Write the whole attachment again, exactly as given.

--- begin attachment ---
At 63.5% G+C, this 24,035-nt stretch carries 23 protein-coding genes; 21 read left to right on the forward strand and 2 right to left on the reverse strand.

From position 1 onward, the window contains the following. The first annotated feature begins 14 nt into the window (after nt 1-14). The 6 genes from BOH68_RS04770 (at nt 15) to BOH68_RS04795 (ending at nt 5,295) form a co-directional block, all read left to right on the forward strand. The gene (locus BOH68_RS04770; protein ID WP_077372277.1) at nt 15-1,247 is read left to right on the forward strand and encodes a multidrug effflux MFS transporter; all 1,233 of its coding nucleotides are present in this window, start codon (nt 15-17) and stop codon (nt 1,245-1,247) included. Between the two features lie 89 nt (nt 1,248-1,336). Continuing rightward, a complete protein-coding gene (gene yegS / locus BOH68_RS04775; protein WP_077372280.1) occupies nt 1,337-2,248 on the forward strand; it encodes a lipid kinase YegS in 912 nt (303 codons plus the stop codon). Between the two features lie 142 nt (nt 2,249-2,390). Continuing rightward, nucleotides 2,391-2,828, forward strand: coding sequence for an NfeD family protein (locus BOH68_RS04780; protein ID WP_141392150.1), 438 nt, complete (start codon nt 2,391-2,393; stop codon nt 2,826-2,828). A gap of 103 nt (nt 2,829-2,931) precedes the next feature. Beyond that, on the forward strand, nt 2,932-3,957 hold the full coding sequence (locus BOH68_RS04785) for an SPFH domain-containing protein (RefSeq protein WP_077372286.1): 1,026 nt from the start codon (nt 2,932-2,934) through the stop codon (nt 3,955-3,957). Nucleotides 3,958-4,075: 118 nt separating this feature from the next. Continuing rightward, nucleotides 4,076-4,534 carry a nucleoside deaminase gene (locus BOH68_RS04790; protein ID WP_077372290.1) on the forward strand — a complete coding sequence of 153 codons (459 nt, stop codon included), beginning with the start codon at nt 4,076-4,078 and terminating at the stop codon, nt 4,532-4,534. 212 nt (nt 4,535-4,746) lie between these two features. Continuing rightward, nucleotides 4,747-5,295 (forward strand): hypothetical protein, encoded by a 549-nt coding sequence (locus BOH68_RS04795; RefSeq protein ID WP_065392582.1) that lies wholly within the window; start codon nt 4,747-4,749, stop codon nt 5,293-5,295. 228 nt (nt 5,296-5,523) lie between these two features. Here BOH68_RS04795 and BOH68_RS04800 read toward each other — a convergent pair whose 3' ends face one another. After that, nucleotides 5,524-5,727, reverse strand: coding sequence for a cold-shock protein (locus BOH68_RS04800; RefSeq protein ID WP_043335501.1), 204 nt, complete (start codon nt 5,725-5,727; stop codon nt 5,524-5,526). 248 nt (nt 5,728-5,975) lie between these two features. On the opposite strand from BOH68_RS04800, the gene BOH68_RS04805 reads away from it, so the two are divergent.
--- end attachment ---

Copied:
At 63.5% G+C, this 24,035-nt stretch carries 23 protein-coding genes; 21 read left to right on the forward strand and 2 right to left on the reverse strand.

From position 1 onward, the window contains the following. The first annotated feature begins 14 nt into the window (after nt 1-14). The 6 genes from BOH68_RS04770 (at nt 15) to BOH68_RS04795 (ending at nt 5,295) form a co-directional block, all read left to right on the forward strand. The gene (locus BOH68_RS04770; protein ID WP_077372277.1) at nt 15-1,247 is read left to right on the forward strand and encodes a multidrug effflux MFS transporter; all 1,233 of its coding nucleotides are present in this window, start codon (nt 15-17) and stop codon (nt 1,245-1,247) included. Between the two features lie 89 nt (nt 1,248-1,336). Continuing rightward, a complete protein-coding gene (gene yegS / locus BOH68_RS04775; protein WP_077372280.1) occupies nt 1,337-2,248 on the forward strand; it encodes a lipid kinase YegS in 912 nt (303 codons plus the stop codon). Between the two features lie 142 nt (nt 2,249-2,390). Continuing rightward, nucleotides 2,391-2,828, forward strand: coding sequence for an NfeD family protein (locus BOH68_RS04780; protein ID WP_141392150.1), 438 nt, complete (start codon nt 2,391-2,393; stop codon nt 2,826-2,828). A gap of 103 nt (nt 2,829-2,931) precedes the next feature. Beyond that, on the forward strand, nt 2,932-3,957 hold the full coding sequence (locus BOH68_RS04785) for an SPFH domain-containing protein (RefSeq protein WP_077372286.1): 1,026 nt from the start codon (nt 2,932-2,934) through the stop codon (nt 3,955-3,957). Nucleotides 3,958-4,075: 118 nt separating this feature from the next. Continuing rightward, nucleotides 4,076-4,534 carry a nucleoside deaminase gene (locus BOH68_RS04790; protein ID WP_077372290.1) on the forward strand — a complete coding sequence of 153 codons (459 nt, stop codon included), beginning with the start codon at nt 4,076-4,078 and terminating at the stop codon, nt 4,532-4,534. 212 nt (nt 4,535-4,746) lie between these two features. Continuing rightward, nucleotides 4,747-5,295 (forward strand): hypothetical protein, encoded by a 549-nt coding sequence (locus BOH68_RS04795; RefSeq protein ID WP_065392582.1) that lies wholly within the window; start codon nt 4,747-4,749, stop codon nt 5,293-5,295. 228 nt (nt 5,296-5,523) lie between these two features. Here BOH68_RS04795 and BOH68_RS04800 read toward each other — a convergent pair whose 3' ends face one another. After that, nucleotides 5,524-5,727, reverse strand: coding sequence for a cold-shock protein (locus BOH68_RS04800; RefSeq protein ID WP_043335501.1), 204 nt, complete (start codon nt 5,725-5,727; stop codon nt 5,524-5,526). 248 nt (nt 5,728-5,975) lie between these two features. On the opposite strand from BOH68_RS04800, the gene BOH68_RS04805 reads away from it, so the two are divergent.